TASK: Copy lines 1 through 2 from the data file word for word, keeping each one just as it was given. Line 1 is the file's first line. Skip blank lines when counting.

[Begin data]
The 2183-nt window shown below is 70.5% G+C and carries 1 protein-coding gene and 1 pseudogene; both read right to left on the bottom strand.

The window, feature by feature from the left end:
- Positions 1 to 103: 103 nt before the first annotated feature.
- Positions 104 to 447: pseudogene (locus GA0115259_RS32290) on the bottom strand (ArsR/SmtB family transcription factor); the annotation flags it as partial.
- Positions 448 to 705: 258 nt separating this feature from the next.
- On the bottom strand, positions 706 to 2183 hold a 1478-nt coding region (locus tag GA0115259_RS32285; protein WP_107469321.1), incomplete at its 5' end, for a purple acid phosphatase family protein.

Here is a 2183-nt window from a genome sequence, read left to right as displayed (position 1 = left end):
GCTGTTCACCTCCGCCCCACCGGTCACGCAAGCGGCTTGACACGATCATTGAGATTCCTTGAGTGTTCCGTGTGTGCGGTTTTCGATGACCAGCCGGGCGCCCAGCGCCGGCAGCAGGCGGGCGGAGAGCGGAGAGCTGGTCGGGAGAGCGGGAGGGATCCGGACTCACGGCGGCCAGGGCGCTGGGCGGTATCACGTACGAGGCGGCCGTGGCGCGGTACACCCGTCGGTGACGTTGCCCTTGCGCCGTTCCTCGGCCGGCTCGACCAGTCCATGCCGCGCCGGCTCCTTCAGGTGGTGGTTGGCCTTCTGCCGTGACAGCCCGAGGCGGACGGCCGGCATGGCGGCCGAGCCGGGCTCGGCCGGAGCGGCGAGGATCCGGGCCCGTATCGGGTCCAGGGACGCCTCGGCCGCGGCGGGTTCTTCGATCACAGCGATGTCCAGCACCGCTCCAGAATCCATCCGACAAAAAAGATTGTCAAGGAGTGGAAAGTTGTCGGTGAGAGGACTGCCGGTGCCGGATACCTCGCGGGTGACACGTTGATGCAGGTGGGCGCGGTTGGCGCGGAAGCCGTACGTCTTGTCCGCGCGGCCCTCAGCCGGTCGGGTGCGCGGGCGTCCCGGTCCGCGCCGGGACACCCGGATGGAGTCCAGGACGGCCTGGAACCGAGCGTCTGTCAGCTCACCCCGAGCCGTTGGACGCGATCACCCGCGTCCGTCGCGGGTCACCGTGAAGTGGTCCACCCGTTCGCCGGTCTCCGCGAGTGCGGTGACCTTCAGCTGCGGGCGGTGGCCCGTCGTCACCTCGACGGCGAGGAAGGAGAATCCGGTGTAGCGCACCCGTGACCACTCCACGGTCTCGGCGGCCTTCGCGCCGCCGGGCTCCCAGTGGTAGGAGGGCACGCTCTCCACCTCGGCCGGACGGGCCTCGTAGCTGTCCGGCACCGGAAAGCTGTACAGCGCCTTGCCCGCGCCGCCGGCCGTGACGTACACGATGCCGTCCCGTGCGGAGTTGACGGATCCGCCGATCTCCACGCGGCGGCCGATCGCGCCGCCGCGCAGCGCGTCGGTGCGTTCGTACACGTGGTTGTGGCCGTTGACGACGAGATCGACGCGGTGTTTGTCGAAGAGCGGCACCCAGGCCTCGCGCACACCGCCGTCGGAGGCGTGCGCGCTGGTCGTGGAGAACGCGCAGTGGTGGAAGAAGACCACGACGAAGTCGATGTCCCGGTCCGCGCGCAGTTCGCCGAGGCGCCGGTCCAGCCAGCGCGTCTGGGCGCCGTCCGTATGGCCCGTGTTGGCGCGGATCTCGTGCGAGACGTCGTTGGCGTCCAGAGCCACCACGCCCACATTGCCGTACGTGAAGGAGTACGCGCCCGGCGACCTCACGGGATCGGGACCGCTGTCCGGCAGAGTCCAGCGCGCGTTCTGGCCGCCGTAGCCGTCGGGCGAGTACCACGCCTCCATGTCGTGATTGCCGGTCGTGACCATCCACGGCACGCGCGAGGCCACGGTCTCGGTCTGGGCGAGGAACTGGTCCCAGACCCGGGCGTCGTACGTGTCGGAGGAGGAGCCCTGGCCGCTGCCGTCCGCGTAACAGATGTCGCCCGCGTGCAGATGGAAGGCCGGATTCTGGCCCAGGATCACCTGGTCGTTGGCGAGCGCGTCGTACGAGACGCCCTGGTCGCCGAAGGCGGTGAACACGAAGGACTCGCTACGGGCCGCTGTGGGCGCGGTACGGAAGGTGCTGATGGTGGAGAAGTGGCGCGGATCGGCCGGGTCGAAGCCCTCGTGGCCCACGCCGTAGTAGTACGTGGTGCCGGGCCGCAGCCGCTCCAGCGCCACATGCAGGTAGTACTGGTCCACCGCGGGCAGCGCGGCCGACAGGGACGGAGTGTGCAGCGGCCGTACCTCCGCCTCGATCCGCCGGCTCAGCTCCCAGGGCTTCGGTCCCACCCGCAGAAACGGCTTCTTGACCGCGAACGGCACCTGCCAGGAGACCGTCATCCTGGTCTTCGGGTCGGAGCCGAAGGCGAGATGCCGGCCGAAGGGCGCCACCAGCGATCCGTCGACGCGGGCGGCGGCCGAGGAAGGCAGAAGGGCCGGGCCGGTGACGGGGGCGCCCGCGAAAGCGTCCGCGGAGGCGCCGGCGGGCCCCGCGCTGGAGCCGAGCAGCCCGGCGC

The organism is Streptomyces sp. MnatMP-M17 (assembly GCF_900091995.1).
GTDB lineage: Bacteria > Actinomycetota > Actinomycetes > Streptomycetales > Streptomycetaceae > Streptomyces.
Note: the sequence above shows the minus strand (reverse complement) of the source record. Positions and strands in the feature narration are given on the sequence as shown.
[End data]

The 2183-nt window shown below is 70.5% G+C and carries 1 protein-coding gene and 1 pseudogene; both read right to left on the bottom strand.

The window, feature by feature from the left end: